Clear Springs Wilderness
|Clear Springs Wilderness|
|Location||Jackson County, Illinois, USA|
|Nearest city||Wolf Lake, IL|
|Area||4,730 acres (1,910 ha)|
|Governing body||U.S. Forest Service|
The Clear Springs Wilderness is a 4,730-acre (19.1 km²) parcel of land listed as a Wilderness Area of the United States. It contains the LaRue-Pine Hills Ecological Area, a National Natural Landmark noted for a large and diverse population of snakes.
The wilderness is located within the Shawnee National Forest in southwestern Jackson County and northwestern Union County is the U.S. state of Illinois. The nearest town of any size is Wolf Lake, Illinois.
As with other wilderness areas within Shawnee National Forest, the Clear Springs Wilderness is made up of second-growth forested areas that were used, until the land acquisitions of the 1930s, as agriculture land. The steep eastern bluffs over the Big Muddy River were not good ground for agriculture. Most of the soil that used to be here has eroded into the Big Muddy's bed. Firewood was cut here, and farmers may have tried to use the region's well-watered, temperate climate for livestock grazing. Shawnee National Forest was created in 1939, and in 1990, the Illinois Wilderness Act set aside seven separate parcels of land within this National Forest as relatively small wilderness areas. The Clear Springs Wilderness, one of these parcels, is a roadless parcel of land within the national forest.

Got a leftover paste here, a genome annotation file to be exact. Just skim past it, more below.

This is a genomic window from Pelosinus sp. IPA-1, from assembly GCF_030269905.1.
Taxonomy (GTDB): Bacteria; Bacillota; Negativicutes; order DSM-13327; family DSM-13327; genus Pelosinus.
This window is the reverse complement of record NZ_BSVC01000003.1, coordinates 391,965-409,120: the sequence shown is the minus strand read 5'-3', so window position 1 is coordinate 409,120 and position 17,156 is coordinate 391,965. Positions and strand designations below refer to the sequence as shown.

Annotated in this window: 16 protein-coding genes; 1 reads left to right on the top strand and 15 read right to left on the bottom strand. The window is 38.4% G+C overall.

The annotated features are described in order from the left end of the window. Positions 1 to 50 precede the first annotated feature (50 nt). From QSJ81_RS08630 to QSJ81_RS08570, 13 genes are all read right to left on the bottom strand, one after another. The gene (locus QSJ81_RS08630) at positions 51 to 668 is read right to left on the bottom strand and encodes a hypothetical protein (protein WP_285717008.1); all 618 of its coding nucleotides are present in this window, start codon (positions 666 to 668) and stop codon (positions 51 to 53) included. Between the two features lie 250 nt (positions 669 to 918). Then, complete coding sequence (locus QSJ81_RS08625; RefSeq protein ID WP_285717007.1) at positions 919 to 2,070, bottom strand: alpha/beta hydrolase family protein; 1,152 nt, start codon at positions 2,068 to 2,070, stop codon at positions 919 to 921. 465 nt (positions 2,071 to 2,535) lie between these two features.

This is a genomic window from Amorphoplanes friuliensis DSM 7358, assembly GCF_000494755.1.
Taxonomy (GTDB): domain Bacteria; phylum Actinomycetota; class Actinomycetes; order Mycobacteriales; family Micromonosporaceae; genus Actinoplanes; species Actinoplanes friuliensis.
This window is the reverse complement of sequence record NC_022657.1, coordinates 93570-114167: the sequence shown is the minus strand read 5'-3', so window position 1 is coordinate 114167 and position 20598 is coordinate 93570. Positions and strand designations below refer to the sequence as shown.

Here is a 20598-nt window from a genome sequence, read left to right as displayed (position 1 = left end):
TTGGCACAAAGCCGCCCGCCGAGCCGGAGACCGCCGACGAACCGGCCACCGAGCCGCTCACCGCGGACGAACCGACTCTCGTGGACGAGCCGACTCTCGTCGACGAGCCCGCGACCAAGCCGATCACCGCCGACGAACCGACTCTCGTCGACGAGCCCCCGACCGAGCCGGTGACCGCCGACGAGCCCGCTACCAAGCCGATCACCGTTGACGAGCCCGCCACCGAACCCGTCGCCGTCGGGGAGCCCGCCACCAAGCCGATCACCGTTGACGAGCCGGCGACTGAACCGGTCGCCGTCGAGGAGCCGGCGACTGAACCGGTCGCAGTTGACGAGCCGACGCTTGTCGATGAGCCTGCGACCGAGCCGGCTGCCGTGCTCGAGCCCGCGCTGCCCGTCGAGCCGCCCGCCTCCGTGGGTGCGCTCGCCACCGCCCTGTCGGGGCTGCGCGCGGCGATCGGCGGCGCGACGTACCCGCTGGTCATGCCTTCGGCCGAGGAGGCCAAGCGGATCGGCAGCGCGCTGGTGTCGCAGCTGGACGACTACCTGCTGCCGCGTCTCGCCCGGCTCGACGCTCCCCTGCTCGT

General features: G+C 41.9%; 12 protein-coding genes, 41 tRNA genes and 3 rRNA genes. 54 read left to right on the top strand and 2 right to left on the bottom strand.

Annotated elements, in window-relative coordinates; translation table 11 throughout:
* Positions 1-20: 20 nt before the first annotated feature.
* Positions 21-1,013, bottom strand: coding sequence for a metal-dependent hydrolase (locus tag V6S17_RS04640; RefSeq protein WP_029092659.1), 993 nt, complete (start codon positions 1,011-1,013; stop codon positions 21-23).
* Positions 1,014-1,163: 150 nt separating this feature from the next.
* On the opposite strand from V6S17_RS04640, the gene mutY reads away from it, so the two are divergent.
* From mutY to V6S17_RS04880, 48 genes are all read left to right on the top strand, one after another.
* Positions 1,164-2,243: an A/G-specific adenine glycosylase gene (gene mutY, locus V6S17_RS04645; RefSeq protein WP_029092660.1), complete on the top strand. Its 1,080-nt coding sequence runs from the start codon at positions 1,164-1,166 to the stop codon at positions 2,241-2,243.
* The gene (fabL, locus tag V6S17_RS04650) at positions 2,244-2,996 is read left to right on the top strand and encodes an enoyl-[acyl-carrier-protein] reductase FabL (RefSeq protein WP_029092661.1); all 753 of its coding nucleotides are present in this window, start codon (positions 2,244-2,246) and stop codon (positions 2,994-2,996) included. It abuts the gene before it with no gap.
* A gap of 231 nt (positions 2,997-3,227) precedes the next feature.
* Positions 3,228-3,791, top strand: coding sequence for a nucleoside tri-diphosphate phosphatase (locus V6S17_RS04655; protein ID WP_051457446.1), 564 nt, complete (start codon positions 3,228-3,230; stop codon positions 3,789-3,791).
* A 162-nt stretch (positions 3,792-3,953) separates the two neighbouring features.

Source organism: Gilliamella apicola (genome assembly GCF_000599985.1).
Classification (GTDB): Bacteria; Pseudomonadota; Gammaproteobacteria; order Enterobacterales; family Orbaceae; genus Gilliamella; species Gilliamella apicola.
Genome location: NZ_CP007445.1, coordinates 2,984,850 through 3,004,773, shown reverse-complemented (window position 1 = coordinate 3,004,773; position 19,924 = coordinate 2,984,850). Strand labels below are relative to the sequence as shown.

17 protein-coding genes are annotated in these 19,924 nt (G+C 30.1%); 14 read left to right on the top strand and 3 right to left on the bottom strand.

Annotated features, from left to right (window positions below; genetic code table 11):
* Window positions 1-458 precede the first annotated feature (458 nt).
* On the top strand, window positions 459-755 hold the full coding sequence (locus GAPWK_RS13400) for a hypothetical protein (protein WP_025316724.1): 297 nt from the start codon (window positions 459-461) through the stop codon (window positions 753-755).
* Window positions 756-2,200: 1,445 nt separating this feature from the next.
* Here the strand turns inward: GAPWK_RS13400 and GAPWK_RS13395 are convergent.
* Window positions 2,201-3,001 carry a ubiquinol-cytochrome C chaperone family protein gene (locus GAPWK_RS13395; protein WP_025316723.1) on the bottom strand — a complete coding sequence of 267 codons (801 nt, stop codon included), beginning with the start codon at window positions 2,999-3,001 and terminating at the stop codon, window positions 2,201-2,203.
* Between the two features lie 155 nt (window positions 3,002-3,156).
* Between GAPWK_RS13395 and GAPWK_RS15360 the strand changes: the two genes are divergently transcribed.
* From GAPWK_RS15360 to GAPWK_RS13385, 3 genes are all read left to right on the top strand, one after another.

The Clear Springs Wilderness borders the Bald Knob Wilderness, which lies to the south and east. The two wilderness parcels are separated by Hutchins Creek. Both wildernesses are managed by the United States Forest Service and are served by the forest's River to River Trail.
From Wolf Lake, visitors may choose to drive north approximately 3.5 miles (5.5 km) on Illinois Route 3 until they get to the ghost town of LaRue, Illinois. From here an eastward local road, by means of a series of hairpin turns, provides motor vehicle access up the bluff to the edge of the wilderness area, which is perched atop the bluff. The local road is officially called LaRue Road, but is widely and unofficially called Snake Road because of the large quantities of snakes that use the road for their seasonal migrations. For this reason the access road is often closed to motorized traffic. Snake species found here include the venomous copperhead and cottonmouth.
The LaRue-Pine Hills zone has also been listed as an Important Bird Area of Illinois.
- "Shawnee National Forest: Wilderness". United States Forest Service. Retrieved 2009-04-06.
- Zyznieuski, Walt (2009-05-07). "Exploring the Shawnee National Forest". Illinois Times. Retrieved 2009-05-09.[permanent dead link]
- Joe McFarland, "A Visit to Pine Hills", Outdoor Illinois XVI:4 (April 2008), page 11
- "Illinois Important Bird Areas". Chicago Wilderness. Retrieved 2010-02-16.